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Television Could Raise Risk of Dementia in Seniors, But This Might Lower It

December 19, 2022

A sedentary lifestyle is already linked to various health conditions. But what you do while you’re sitting around could also raise your risk for dementia, according to a new study. The study, which looked at 150,000 people over the age of 60, found that people who watched television had greater neurological decline and a 24% higher risk of dementia. But these findings may not apply to all screen time. Computer users actually showed a 15% reduced risk of dementia, which the British researchers attributed to the way computers engaged their brains. > Connect with the Memory Care Center

Keep in mind, quality matters.

Before you unplug the television or invest in a new computer for yourself or a loved one, be aware that the study didn't say what kind of television or computer activities were effective, warns Amy Sanders, MD, director of the Memory Care Center at Hartford HealthCare’s Ayer Neuroscience Institute. “Does playing solitaire on the computer ‘count’ as much as reading scientific papers? Did the quality of the television program matter?” she says. Years ago, Dr. Sanders looked at the impact of quality of television on cognition and memory in her own small, unofficial study. “I found that individuals who watched soap operas performed worse on tests of general cognition and memory compared to those who watched the news or more educational programming,” she says. > Want more health news? Text MoreLife to 31996 to sign up for text alerts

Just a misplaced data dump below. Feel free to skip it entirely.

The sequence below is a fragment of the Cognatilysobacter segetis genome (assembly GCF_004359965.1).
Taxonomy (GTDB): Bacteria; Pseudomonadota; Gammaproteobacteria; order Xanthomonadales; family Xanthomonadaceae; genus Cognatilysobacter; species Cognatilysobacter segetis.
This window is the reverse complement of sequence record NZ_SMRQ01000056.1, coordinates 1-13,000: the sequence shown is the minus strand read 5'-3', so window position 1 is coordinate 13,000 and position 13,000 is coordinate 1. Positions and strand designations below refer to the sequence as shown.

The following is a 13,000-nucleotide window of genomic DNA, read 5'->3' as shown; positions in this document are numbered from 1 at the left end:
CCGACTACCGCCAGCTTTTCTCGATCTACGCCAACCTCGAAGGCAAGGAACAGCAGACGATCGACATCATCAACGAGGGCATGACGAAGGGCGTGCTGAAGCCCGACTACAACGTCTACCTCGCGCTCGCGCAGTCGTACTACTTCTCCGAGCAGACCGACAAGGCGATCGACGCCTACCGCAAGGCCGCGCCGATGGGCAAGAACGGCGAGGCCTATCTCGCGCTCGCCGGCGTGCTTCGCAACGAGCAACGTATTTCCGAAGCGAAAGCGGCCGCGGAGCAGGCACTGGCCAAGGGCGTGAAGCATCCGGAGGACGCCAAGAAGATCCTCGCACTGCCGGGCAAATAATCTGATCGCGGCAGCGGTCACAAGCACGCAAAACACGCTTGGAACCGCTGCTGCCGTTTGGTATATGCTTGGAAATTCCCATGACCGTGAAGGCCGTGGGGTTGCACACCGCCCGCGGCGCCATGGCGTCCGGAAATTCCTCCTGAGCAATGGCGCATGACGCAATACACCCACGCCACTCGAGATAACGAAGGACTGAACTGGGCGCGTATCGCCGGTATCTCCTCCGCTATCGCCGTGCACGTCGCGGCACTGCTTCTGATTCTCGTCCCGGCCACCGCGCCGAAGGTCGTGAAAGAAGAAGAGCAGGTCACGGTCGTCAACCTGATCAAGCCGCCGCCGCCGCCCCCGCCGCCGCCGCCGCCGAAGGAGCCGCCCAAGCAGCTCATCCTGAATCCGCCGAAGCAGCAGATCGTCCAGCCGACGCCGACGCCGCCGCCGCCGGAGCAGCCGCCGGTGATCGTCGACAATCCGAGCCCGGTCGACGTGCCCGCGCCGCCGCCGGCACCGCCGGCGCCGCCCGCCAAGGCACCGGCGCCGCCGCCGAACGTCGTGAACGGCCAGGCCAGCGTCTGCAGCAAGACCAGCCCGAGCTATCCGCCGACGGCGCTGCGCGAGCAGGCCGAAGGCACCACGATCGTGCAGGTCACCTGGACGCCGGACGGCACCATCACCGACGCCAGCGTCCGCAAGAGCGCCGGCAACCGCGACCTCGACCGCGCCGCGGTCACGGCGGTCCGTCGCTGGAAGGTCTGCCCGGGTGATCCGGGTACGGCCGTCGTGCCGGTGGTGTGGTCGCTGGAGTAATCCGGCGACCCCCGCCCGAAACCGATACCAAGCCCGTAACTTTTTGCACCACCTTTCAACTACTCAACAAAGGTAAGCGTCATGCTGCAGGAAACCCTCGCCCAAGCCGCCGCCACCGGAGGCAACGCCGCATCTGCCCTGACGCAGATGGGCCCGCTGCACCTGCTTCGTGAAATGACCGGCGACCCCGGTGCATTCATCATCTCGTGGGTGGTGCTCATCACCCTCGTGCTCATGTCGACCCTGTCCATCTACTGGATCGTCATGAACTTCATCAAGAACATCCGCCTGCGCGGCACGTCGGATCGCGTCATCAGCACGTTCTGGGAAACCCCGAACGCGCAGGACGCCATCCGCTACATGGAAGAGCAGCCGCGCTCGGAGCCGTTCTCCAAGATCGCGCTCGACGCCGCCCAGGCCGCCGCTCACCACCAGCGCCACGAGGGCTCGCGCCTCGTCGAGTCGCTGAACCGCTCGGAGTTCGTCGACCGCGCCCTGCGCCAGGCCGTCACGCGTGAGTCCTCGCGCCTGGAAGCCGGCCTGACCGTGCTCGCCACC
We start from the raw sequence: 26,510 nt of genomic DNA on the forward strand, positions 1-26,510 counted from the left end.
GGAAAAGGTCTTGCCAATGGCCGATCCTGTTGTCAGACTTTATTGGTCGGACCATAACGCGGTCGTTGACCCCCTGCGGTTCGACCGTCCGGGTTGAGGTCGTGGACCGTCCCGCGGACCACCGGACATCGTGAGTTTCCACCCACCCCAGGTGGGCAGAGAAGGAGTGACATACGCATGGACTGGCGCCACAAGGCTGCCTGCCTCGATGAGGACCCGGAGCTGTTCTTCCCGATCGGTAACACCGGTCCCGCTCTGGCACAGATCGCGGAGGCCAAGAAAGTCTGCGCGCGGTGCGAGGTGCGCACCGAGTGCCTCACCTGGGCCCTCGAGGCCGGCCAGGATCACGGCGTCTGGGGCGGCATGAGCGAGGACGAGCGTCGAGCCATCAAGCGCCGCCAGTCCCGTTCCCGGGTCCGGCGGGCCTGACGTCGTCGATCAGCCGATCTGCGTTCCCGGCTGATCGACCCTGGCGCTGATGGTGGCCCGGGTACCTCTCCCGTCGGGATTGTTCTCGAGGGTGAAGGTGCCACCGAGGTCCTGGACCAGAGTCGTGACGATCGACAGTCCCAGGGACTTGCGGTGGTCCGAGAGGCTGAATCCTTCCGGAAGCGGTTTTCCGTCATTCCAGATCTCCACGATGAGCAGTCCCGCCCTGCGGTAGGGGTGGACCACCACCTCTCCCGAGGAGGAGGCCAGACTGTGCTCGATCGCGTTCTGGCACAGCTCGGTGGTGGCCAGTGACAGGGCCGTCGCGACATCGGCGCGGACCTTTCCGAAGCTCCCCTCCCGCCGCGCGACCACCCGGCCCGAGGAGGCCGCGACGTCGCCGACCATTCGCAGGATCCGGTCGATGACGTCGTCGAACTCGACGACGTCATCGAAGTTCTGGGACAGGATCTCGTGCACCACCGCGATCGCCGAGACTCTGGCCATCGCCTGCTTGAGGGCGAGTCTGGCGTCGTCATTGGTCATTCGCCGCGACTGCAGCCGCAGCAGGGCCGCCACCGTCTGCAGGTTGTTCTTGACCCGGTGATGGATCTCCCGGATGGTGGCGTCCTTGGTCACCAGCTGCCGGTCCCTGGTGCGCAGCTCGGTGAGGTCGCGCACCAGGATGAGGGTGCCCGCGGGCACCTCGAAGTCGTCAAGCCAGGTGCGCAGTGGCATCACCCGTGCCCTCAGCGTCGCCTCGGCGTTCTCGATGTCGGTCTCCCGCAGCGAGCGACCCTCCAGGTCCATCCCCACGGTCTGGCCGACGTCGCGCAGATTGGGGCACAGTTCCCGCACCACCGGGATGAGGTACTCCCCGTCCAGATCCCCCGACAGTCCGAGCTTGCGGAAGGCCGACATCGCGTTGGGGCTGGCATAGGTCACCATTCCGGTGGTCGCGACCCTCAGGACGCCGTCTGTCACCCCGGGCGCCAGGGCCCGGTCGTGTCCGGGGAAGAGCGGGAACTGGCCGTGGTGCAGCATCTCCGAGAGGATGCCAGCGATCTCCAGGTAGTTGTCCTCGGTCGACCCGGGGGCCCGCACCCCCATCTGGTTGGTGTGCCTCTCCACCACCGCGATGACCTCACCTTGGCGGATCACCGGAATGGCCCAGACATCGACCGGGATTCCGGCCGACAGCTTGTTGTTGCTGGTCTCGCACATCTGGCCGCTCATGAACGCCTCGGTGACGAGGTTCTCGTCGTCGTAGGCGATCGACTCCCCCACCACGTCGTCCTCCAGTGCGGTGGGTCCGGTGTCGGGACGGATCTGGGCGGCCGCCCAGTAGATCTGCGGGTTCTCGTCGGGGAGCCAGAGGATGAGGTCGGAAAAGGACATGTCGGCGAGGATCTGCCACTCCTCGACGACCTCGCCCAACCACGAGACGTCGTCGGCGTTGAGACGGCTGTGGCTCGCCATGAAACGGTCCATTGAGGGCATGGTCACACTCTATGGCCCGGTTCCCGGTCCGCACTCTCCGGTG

Mental stimulation, of any kind, can help.

The biggest take away for seniors is the importance of mental stimulation - in any form - to help reduce dementia risk, Dr. Sanders says. In addition to computer activities for mental stimulation, Dr. Sanders suggests:
  • Crossword, number or other puzzles
  • Reading
  • Singing or playing an instrument
  • Playing board games
  • Learning a new skill

Ayer Neuroscience Institute